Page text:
A type of network where computers communicate directly with each other rather than through a central server. Often referred to simply as peer-to-peer, or abbreviated P2P with this type of network each workstation has equivalent capabilities and responsibilities in contrast to client/server architectures in which some computers are dedicated to serving the other computers. A "network" is a group of two or more computer systems linked together by various methods. In recent usage, peer-to-peer has come to describe applications in which users can use the Internet to exchange files with each other directly or through a mediating server.
A material object in which sounds are fixed and from which the sounds can be perceived, reproduced, or otherwise communicated either directly or with the aid of a machine or device. A phonorecord may include a cassette tape, an LP vinyl disc, a compact disc, or other means of fixing sounds. A phonorecord does not include those sounds accompanying a motion picture or other audiovisual work.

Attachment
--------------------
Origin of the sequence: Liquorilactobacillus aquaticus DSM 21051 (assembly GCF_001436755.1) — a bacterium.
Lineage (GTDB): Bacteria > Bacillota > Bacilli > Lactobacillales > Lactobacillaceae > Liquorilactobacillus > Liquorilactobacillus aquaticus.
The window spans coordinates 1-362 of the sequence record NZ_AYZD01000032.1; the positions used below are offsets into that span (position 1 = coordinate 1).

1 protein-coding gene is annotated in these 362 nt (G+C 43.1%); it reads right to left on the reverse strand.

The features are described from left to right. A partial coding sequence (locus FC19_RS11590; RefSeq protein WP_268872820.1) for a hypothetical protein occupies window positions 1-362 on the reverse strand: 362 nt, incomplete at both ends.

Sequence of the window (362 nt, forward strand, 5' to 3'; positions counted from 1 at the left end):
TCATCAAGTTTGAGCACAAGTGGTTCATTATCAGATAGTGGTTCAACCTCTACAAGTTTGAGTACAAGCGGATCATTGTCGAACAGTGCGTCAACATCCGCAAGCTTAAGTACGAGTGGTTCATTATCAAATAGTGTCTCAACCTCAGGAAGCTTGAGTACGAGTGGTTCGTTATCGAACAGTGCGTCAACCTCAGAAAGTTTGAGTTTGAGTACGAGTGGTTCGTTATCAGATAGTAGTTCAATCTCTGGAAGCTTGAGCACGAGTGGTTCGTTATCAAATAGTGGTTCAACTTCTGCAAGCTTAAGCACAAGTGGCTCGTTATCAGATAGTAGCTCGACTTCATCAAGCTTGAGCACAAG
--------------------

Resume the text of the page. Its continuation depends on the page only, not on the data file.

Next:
To publish a work is to distribute copies or phonorecords of the work to the public by sale or other transfer of ownership, or by rental, lease, or lending. Publication also includes offering to distribute copies or phonorecords to a group of persons for purposes of further distribution, public performance, or public display. A public performance or display of a work does not of itself constitute publication.
The official filing in the Copyright Office of a document having to do with copyright, such as a transfer of ownership or a grant of a security interest. The purpose of recordation is to make a public record of the facts in the document. The document must bear the actual signature of the person who executed it, or it must be accompanied by a sworn or official certification that it is a true copy of the original signed document.
A sound recording is a work that results from the fixation of a series of musical, spoken, or other sounds, regardless of the nature of the material objects in which they are embodied. A sound recording does not include the sounds accompanying a motion picture or other audiovisual work. Copyright in a sound recording protects the particular series of sounds embodied in the sound recording. Copyright registration for a sound recording alone is not the same as registration for the musical, dramatic, or literary work recorded. The underlying work may be registered in its own right apart from any recording of the performance.
CARP Copyright Arbitration Royalty Panel